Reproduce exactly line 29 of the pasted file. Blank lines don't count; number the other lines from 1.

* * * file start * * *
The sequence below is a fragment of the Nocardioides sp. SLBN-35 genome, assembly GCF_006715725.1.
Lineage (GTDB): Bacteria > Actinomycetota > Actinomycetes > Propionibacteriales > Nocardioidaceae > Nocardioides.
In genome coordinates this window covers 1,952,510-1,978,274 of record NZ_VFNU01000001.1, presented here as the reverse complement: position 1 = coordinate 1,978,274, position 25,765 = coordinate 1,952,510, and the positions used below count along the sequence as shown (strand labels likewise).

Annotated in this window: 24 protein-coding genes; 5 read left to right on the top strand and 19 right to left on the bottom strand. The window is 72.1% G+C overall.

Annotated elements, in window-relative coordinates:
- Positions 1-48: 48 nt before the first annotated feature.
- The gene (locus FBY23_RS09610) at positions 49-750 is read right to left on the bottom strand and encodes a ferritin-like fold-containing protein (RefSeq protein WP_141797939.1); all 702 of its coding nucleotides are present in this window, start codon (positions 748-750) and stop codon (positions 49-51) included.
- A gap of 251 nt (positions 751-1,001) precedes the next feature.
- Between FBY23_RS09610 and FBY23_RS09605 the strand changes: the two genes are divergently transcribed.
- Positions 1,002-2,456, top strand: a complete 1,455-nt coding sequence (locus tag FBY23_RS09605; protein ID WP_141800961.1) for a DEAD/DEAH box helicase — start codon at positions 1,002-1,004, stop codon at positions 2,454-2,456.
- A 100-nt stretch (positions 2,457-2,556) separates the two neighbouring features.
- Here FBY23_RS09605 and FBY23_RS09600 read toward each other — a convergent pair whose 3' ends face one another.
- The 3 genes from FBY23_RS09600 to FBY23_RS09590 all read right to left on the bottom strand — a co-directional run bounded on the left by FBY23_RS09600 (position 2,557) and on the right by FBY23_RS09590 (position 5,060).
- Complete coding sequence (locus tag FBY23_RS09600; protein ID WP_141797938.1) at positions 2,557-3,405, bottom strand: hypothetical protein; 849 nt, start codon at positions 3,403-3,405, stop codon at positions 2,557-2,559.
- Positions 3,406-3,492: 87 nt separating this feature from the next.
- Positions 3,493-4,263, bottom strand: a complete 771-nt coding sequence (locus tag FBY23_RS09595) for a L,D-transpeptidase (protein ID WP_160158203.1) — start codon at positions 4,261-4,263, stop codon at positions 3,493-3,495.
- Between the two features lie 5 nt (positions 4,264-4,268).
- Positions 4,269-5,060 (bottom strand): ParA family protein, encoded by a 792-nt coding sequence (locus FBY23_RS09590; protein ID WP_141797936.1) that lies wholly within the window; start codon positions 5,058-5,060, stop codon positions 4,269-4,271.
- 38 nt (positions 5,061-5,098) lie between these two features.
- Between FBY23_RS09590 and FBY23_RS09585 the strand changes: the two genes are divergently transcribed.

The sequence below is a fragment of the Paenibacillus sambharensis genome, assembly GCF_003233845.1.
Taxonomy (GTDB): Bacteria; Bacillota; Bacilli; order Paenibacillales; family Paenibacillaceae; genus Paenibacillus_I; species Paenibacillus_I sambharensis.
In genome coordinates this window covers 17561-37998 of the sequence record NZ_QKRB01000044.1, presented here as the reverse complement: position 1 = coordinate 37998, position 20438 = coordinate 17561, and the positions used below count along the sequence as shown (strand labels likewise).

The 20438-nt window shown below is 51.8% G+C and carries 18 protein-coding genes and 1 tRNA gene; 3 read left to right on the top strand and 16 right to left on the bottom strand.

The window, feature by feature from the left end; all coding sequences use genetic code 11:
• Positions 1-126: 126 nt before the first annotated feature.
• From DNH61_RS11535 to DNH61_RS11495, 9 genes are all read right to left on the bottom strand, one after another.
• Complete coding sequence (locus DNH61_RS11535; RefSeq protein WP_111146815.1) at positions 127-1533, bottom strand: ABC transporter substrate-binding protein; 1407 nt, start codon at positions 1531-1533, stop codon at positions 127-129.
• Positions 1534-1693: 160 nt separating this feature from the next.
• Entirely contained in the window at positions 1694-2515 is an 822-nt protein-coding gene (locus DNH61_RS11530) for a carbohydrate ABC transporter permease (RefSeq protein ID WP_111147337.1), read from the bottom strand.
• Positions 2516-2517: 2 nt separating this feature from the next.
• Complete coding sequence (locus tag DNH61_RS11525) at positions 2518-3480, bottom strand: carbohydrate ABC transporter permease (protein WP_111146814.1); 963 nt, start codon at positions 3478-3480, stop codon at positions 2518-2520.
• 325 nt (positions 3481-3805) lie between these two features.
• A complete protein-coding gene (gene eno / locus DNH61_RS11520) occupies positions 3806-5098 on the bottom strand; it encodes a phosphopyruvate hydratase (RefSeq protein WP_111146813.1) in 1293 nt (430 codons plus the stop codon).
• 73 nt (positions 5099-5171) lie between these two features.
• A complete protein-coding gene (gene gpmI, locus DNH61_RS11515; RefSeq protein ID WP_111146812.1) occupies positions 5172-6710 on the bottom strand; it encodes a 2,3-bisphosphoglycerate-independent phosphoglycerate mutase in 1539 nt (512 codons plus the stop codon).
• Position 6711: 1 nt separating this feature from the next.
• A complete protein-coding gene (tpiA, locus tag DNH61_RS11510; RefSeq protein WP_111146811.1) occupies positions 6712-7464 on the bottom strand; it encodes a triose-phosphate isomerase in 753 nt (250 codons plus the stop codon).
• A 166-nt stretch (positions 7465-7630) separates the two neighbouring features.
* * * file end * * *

• Positions 1534-1693: 160 nt separating this feature from the next.